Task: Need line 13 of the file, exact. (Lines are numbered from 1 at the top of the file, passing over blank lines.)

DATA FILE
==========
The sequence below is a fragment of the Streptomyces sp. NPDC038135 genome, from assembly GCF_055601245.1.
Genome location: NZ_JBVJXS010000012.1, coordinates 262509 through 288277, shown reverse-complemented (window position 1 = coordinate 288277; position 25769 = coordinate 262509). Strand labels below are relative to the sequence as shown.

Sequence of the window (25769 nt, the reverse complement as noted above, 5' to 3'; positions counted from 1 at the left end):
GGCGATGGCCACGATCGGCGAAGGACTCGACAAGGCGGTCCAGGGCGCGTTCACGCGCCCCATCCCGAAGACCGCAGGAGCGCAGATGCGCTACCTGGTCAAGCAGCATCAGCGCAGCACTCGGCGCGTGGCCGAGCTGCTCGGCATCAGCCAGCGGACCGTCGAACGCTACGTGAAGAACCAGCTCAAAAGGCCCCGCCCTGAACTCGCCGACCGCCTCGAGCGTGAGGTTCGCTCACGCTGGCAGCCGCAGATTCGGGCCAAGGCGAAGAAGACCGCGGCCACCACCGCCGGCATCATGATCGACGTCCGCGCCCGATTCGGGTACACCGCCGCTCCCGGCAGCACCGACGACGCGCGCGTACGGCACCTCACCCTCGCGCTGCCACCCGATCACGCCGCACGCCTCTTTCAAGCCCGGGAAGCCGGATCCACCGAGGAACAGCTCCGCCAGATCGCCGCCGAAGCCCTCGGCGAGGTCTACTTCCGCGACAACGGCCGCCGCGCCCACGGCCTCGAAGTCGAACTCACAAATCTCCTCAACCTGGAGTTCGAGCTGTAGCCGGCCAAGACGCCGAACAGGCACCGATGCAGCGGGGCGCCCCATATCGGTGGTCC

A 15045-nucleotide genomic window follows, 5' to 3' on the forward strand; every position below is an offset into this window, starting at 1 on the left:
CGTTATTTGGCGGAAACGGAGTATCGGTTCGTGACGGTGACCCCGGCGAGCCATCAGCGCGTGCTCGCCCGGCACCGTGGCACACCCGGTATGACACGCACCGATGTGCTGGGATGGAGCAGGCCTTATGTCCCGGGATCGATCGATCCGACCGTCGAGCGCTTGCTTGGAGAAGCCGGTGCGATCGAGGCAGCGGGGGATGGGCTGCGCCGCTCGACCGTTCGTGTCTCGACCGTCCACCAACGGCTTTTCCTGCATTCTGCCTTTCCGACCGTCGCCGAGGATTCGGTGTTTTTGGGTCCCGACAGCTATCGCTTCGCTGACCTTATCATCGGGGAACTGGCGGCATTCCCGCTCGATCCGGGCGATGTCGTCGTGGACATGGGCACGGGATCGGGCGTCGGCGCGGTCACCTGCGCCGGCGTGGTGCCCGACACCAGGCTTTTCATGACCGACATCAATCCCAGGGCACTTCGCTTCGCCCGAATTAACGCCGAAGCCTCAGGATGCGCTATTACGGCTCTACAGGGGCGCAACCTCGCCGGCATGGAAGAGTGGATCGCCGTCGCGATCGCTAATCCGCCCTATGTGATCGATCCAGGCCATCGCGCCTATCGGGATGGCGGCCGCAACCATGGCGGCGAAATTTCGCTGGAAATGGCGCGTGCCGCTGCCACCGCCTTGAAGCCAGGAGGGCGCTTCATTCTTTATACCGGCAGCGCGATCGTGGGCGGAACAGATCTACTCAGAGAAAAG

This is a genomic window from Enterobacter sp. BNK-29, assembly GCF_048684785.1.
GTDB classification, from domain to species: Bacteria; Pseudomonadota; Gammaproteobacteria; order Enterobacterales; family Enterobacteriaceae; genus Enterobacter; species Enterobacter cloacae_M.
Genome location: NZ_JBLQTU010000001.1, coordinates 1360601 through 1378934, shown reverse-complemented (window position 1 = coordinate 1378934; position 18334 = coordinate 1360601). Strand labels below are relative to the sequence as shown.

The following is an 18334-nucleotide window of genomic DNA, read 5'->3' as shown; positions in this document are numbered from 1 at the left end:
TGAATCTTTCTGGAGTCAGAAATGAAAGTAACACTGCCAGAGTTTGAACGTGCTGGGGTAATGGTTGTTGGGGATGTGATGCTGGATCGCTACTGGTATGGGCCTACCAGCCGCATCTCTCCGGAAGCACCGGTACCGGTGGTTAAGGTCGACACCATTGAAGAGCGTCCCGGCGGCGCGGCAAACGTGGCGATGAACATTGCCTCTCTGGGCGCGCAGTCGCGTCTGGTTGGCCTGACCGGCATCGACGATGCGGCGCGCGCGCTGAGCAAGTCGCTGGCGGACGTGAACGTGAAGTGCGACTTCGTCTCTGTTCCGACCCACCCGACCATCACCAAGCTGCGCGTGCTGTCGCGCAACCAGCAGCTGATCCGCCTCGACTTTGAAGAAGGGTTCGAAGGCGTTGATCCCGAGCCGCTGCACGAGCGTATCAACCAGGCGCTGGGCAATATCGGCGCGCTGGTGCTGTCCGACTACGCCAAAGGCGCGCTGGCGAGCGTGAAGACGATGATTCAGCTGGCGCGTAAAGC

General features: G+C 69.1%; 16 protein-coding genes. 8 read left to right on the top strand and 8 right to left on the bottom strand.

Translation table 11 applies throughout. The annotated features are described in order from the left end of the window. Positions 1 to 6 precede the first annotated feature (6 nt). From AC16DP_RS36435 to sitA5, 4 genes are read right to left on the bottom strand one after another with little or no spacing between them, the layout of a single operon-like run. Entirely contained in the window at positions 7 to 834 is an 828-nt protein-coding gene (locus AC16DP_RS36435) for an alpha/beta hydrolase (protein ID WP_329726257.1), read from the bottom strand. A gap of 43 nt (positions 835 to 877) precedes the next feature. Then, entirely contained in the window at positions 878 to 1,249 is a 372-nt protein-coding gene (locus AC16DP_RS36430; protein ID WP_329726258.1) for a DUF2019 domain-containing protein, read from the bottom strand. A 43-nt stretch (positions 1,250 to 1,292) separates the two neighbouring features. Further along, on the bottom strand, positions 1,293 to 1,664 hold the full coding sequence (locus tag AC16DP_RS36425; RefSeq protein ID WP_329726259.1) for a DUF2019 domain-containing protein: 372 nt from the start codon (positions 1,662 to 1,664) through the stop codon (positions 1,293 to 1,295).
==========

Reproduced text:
Translation table 11 applies throughout. The annotated features are described in order from the left end of the window. Positions 1 to 6 precede the first annotated feature (6 nt). From AC16DP_RS36435 to sitA5, 4 genes are read right to left on the bottom strand one after another with little or no spacing between them, the layout of a single operon-like run. Entirely contained in the window at positions 7 to 834 is an 828-nt protein-coding gene (locus AC16DP_RS36435) for an alpha/beta hydrolase (protein ID WP_329726257.1), read from the bottom strand. A gap of 43 nt (positions 835 to 877) precedes the next feature. Then, entirely contained in the window at positions 878 to 1,249 is a 372-nt protein-coding gene (locus AC16DP_RS36430; protein ID WP_329726258.1) for a DUF2019 domain-containing protein, read from the bottom strand. A 43-nt stretch (positions 1,250 to 1,292) separates the two neighbouring features. Further along, on the bottom strand, positions 1,293 to 1,664 hold the full coding sequence (locus tag AC16DP_RS36425; RefSeq protein ID WP_329726259.1) for a DUF2019 domain-containing protein: 372 nt from the start codon (positions 1,662 to 1,664) through the stop codon (positions 1,293 to 1,295).